Out Loud  / fiction

Written by Jan Kline two years ago

The Children Act, by Ian McEwan

For a book only slightly over 200 pages, The Children Act packs a substantial wallop.

Written by Jan Kline three years ago

Amy Falls Down, by Jincy Willett

Amy Gallup is a crotchety, misanthropic 60-year-old author and writing teacher who would strongly prefer to be left alone. At home. With her basset hound, Alphonse. (Her mantra, in Willett’s prequel, The Writing Class: Kill Me Now).

Written by Jan Kline three years ago

The Antagonist, by Lynn Coady

The novel made up entirely of letters isn’t a new form. But the email novel is a newer development — not that there aren’t already enough examples of them out there to make writing one a potentially slippery slope ending

Written by Jan Kline three years ago

The Goldfinch, by Donna Tartt

It took eight months of waiting, but finally the library copy of The Goldfinch stayed on the shelf long enough for me to get my mitts on it. As it was, I had to jerk it out of my sister’s

Written by Jan Kline three years ago

Casebook, by Mona Simpson

It’s a coincidence that just after re-reading a childhood favorite of mine, Harriet the Spy, I should pick up an adult novel that also features kids spying on adults.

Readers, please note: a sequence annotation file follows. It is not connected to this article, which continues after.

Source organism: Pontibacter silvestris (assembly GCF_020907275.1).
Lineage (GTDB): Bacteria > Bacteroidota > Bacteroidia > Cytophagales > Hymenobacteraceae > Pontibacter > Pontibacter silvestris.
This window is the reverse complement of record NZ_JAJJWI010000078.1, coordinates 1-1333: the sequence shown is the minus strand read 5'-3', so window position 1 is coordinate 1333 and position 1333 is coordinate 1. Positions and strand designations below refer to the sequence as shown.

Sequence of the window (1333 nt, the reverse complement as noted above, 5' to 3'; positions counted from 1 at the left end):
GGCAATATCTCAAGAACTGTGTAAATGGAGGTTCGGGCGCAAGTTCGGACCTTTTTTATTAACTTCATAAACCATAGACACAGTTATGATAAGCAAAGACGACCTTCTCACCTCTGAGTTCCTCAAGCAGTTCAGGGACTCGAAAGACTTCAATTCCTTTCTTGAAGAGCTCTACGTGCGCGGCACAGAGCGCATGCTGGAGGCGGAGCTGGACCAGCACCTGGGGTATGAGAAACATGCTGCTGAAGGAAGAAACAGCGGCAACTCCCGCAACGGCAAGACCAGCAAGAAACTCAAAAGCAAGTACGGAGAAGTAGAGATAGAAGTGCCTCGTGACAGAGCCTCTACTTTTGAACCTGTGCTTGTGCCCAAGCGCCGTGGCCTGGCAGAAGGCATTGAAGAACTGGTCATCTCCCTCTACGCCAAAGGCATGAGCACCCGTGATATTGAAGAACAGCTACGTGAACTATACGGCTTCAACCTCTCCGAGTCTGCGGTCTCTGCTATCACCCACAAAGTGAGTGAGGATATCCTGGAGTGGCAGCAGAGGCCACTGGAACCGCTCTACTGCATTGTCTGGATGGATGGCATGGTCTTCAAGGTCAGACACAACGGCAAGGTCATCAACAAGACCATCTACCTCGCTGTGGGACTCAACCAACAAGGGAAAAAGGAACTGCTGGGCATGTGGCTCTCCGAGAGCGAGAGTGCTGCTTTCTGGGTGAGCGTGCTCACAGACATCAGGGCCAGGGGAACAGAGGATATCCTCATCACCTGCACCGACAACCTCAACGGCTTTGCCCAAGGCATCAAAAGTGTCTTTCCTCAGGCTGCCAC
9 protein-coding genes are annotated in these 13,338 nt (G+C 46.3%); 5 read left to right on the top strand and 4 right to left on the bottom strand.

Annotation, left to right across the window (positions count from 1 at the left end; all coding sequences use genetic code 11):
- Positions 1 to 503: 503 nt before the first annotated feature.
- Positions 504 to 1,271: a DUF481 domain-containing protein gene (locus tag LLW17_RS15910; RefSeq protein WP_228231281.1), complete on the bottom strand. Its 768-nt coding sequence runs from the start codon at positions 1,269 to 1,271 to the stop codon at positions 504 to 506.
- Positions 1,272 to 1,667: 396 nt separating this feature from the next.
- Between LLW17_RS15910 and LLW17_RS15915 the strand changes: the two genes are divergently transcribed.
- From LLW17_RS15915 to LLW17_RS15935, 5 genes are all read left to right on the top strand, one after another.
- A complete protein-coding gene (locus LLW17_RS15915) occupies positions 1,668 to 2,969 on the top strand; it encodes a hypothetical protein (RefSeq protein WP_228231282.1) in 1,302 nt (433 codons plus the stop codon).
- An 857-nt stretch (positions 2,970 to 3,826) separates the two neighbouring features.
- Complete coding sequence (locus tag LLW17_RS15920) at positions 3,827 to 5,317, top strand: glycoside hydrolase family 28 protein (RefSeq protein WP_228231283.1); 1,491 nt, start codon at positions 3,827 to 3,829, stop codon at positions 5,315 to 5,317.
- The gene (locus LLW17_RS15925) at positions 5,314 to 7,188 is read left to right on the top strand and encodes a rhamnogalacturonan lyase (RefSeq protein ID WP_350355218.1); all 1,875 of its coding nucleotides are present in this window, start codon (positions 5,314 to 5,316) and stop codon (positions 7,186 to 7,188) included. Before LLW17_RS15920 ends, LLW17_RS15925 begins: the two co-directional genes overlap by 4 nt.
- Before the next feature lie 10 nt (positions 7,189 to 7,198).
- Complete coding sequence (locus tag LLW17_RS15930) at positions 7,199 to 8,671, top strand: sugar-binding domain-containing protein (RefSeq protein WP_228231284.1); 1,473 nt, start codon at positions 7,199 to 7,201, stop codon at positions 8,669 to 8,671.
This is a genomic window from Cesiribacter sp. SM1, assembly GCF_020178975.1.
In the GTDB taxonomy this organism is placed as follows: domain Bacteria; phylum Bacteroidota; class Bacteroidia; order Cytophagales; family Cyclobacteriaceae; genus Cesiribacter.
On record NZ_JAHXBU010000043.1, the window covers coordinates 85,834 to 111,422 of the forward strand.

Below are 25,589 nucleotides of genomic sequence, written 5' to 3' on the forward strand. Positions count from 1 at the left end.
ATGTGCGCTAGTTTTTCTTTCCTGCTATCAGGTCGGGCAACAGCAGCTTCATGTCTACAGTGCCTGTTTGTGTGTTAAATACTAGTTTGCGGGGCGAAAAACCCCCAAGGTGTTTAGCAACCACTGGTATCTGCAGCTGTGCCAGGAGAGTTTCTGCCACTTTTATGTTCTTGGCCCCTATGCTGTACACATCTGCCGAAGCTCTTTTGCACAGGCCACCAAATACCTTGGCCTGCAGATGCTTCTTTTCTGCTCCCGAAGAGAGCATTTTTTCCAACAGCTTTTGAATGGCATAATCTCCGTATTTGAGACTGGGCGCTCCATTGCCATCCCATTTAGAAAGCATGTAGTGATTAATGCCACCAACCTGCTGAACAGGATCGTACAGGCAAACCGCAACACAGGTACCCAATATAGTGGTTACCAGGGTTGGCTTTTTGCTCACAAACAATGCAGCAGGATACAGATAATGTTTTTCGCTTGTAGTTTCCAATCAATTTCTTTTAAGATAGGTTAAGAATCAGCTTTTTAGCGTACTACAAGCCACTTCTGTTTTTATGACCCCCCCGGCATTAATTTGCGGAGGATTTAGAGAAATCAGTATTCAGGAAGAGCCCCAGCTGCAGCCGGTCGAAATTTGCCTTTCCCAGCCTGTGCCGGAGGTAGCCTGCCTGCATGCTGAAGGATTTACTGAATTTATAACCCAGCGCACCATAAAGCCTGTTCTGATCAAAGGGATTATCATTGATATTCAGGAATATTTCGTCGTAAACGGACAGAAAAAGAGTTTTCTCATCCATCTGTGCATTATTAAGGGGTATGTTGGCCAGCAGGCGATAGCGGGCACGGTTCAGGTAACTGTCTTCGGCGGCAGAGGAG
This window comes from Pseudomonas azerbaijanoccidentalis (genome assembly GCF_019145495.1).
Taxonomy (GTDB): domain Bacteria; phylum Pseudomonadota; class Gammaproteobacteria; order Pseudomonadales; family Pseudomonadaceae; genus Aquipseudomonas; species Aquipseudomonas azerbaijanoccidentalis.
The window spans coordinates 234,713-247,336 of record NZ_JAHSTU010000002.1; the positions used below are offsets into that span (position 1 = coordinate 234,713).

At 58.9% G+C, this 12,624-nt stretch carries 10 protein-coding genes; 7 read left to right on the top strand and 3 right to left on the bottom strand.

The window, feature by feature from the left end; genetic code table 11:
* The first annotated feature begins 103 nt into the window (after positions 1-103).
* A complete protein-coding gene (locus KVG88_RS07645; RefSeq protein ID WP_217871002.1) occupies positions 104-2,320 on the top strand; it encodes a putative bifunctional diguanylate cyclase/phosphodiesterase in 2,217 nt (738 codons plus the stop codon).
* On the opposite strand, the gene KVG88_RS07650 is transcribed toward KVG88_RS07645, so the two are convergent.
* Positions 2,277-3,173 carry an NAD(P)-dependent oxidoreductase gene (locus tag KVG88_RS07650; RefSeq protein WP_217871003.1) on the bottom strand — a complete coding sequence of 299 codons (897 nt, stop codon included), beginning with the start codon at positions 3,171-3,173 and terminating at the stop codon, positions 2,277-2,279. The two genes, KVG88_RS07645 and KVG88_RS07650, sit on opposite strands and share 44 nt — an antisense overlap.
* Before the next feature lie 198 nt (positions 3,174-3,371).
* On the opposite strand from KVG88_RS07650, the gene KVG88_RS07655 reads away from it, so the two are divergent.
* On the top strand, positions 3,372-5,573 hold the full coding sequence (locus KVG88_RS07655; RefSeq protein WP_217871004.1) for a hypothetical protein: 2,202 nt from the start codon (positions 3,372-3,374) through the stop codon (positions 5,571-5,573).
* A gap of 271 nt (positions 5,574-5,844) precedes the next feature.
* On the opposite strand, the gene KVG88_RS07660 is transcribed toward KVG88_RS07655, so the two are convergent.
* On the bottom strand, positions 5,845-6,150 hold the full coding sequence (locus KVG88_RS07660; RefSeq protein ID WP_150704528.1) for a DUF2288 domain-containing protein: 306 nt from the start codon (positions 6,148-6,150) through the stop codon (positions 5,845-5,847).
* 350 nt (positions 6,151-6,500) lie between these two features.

Written by Jan Kline three years ago

The Unknowns, by Gabriel Roth

By now, I would have thought that the chance of coming up with a non-cliché male geek misfit character would be very slim. But Gabriel Roth has beaten the odds.

Written by Jan Kline three years ago

The Dinner, by Herman Koch

After reading this book, I’ll never be hazy on the concept of the unreliable narrator again.

Written by Jan Kline three years ago

The Signature of All Things, by Elizabeth Gilbert

Yes, I read and liked Eat, Pray, Love like the rest of female America of a certain age. But I also enjoyed Elizabeth Gilbert’s earlier fiction, especially Stern Men, set in the world of Maine’s lobster fishing industry.

Written by Jan Kline three years ago

Want Not, by Jonathan Miles

Anyone who can embroider a letter of complaint into a great tragicomic novel is worth following, in my book. So when I heard that Jonathan Miles (author of Dear American Airlines) had a new one out, my page turning finger

Written by Jan Kline three years ago

Dissident Gardens, by Jonathan Lethem

I’ve missed the last few books by Jonathan Lethem, but remember liking some of his earlier ones, especially Motherless Brooklyn, an unforgettable novel about a detective with Tourette syndrome.

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